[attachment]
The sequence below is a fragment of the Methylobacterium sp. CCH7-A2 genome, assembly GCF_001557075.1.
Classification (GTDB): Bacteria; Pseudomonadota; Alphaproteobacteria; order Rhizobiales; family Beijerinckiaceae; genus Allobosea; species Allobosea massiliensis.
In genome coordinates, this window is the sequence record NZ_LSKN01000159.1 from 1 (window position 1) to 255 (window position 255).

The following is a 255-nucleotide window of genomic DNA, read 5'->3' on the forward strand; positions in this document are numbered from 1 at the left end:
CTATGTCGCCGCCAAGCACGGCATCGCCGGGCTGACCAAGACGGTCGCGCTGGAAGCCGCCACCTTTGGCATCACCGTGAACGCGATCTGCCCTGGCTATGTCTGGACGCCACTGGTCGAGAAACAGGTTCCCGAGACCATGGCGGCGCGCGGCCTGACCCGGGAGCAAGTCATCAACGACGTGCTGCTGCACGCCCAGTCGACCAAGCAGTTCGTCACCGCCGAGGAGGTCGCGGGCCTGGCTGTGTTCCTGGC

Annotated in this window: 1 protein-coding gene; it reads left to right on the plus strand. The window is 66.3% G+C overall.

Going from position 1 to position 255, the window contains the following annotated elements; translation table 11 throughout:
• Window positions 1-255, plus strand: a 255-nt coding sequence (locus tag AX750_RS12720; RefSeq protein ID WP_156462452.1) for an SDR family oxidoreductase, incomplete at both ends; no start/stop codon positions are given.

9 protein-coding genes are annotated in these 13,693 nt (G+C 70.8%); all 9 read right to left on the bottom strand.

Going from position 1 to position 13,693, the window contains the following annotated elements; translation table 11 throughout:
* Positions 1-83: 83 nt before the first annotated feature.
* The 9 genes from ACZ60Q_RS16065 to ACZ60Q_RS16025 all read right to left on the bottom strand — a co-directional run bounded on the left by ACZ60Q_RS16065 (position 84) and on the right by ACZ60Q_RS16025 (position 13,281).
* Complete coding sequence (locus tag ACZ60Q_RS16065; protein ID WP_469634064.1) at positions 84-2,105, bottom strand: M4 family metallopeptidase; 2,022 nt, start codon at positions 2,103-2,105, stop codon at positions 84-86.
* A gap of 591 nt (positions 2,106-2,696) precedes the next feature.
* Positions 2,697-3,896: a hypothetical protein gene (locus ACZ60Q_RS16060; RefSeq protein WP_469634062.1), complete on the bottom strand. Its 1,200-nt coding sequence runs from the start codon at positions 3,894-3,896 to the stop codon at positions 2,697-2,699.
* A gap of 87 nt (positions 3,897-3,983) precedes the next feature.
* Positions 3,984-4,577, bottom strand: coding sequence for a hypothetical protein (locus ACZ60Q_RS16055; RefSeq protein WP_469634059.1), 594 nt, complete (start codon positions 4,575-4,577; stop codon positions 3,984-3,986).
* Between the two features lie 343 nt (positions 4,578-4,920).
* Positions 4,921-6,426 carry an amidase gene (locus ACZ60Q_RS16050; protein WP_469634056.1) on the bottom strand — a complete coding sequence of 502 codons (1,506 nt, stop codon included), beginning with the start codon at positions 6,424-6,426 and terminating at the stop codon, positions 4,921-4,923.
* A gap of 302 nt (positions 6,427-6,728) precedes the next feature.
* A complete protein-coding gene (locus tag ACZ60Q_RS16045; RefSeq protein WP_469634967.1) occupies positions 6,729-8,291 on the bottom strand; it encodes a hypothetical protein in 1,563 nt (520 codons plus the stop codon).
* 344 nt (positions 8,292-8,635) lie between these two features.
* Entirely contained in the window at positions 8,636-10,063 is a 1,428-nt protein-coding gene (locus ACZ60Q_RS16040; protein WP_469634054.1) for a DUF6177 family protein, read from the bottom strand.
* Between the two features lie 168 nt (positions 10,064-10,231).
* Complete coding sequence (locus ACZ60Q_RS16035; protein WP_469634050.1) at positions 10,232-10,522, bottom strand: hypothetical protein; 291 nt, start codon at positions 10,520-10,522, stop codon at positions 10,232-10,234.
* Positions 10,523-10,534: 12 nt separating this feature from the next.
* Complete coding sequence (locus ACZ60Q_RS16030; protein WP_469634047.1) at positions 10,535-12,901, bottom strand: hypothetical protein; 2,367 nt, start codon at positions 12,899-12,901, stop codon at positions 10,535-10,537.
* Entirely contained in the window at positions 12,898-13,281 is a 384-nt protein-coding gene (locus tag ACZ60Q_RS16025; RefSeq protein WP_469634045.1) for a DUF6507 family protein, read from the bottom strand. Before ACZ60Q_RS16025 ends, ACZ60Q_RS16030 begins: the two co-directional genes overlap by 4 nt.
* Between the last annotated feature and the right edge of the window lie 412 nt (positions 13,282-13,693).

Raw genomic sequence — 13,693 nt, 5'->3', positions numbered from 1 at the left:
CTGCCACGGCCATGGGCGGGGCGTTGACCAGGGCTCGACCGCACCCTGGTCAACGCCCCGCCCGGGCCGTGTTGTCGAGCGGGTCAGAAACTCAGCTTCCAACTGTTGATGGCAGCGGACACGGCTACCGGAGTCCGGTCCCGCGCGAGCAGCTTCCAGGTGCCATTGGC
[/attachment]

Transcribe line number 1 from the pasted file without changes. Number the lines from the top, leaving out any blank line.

The sequence below is a fragment of the Methylobacterium sp. CCH7-A2 genome, assembly GCF_001557075.1.